A new plan announced today by Queensland premier Annastacia Palaszczuk will see hydrogen fuel cell electric vhicles (FCEVs) added to the state’s Qfleet as part of a $19 million plan to help Queensland take a lead on renewable, clean hydrogen.
Hydrogen is potentially a very clean source of energy that could greatly reduce carbon emissions from the transport sector as its only tailpipe by-products are water and oxygen, but it has faced a great deal of criticism.
This is because currently, when generated from fossil-fuelled sources it has three times the carbon emissions of electric vehicles powered off a coal-fired grid, according to a University of Queensland study released in November 2018.
But under the Queensland Hydrogen Industry Strategy 2019-2024, the ability to produce hydrogen from renewable resources will provide a zero emissions alternative for Qfleet.
“We’re ensuring Queensland is at the forefront of renewable hydrogen production in Australia,” Palaszczuk said in a statement regarding the announcement.
“Globally, the race is on for hydrogen to be a new way of transporting clean energy that can provide secure jobs, new industries and export earnings,” Palaszczuk said.
“Last year on a trade mission to Korea I discussed the potential for Queensland’s hydrogen industry and now we are seeing it become a reality.”
To help implement the $19 million plan, former senior executive at the Australian Research Council (ARC) and now professor for science and engineering at the Queensland University of technology Professor Ian MacKinnon will act as strategic hydrogen advisor for the program.
While renewable hydrogen as long been a possibility, the cost of producing it – and the carbon emissions produced from current generation processes – have outweighed the possible benefits.
But minister for state development Cameron Dick said in a note by email that conditions are now more favourable for the renewable hydrogen industry to develop.
“Queensland’s established infrastructure, first-class export facilities and abundant solar resources and land mean we are well-positioned to be the global partner of choice for hydrogen industry and investment opportunities,” Dick said.
To trial the use of renewable hydrogen, several FCEV vehicles made by Toyota and Hyundai, the Mirai and the Nexo, will be utilised by Qfleet.
“The FCEVs are a highly visible way that we can demonstrate the range of applications of renewable hydrogen and raise community awareness about the safe and sustainable use of hydrogen,” minister for housing and public works Mick de Brenni said in a note by email.
“We are looking forward to including Hyundai and Toyota vehicles in the trial as they are at the forefront of fuel cell technology.”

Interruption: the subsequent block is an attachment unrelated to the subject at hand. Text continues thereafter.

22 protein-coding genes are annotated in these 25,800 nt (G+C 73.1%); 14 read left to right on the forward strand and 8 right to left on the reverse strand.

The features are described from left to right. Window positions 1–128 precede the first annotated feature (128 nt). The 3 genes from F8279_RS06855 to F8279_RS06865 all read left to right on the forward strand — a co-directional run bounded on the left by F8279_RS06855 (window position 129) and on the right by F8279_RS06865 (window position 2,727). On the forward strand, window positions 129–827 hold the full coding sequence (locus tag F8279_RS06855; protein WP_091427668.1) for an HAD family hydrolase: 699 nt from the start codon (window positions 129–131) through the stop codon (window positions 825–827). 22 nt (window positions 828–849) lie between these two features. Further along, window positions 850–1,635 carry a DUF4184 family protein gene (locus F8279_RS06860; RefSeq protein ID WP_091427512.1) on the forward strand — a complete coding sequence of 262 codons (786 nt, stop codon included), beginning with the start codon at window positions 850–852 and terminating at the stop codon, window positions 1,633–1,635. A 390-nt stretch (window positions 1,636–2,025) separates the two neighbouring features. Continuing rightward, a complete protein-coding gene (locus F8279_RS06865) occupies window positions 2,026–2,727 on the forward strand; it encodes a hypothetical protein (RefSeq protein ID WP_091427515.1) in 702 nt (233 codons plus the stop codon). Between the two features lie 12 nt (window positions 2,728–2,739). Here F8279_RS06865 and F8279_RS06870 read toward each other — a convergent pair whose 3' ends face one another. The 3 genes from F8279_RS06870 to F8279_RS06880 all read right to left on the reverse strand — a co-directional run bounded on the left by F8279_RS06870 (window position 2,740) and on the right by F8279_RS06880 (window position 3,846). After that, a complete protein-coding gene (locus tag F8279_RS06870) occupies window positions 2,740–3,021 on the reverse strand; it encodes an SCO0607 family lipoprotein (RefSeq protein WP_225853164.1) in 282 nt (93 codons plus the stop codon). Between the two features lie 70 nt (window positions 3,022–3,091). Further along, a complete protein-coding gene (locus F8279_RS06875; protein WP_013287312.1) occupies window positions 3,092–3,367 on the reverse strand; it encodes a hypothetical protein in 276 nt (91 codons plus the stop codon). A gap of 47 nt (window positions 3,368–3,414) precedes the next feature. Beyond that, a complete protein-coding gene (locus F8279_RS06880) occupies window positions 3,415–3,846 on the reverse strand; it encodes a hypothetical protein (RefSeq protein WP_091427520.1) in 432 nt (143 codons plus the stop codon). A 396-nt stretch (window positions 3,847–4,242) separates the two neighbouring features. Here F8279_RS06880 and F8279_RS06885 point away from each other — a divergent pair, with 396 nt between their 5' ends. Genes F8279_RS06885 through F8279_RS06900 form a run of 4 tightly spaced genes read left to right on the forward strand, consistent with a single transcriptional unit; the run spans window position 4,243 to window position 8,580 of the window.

Both Hyundai senior manager for future mobility Scott Nargar and Toyota Australia Manager Matt Macleod said the carmakers are delighted to be working with the Queensland Government to showcase hydrogen-powered transport.
“We’re excited to see the commitment of the Queensland Government to a clean transport future and look forward to our hydrogen fuel cell vehicle, the NEXO driving on Brisbane roads soon,” said Nargar in a statement.
“The adoption of hydrogen-based solutions aligns with Toyota’s commitment to show the benefits of FCEVs to the general public and bring zero CO2 vehicles such as the Toyota Mirai to the Australian market in the future,” Macleod said.
The company supplying the renewable hydrogen will be BOC, which yesterday announced $950,000 from ARENA towards a $3.1 million pilot project that will involve the installation of a 220 kW electrolyser and a 100 kW solar array at BOC’s Bulwer Island gas facility to produce 2400kg of hydrogen per month of green hydrogen via electrolysis.
BOC will also install a hydrogen refuelling station at QUT, Brisbane.
Hydrogen from fossil fuels is currently produced at BOC’s Altona plant via a process known as steam methane reforming in Melbourne.
Once the Queensland project is complete, green hydrogen produced at Bulwer Island will mean less miles to transport hydrogen.
The electrolyser will be configured to produce hydrogen via electrolysis drawn from the onsite solar or grid sourced renewable energy.
“The Palaszczuk Government has been working with BOC and QUT to deliver both the renewable hydrogen plant at Bulwer Island and the development of a hydrogen vehicle refuelling station in Brisbane, which will allow the FCEVs to be integrated into QFleet,” Dick says.
QUT VC and president Professor Margaret Sheil AO says the university is committed to supporting renewable hydrogen development and the project is an excellent example of industry, government and academia working together on real-world problems.
“As a learning institute, it is our mission to help equip the workers of tomorrow to safely produce, handle and use renewable hydrogen and related technologies,” Sheil says.
John Evans, BOC’s mamaging director in the South Pacific says the company is proud to leverage its knowledge and experience of hydrogen and existing facilities to provide hydrogen as a zero emissions fuel.
“We congratulate the Queensland Government on its commitment to trial FCEVs across its fleet and look forward to establishing world-class production and refuelling facilities that support the emerging hydrogen economy in Queensland,” Evans said.
Bridie Schmidt is lead reporter for The Driven, sister site of Renew Economy. She has been writing about electric vehicles since 2018, and has a keen interest in the role that zero-emissions transport has to play in sustainability. She has participated in podcasts such as Download This Show with Marc Fennell and Shirtloads of Science with Karl Kruszelnicki and is co-organiser of the Northern Rivers Electric Vehicle Forum. Bridie also owns a Tesla Model 3 and has it available for hire on evee.com.au.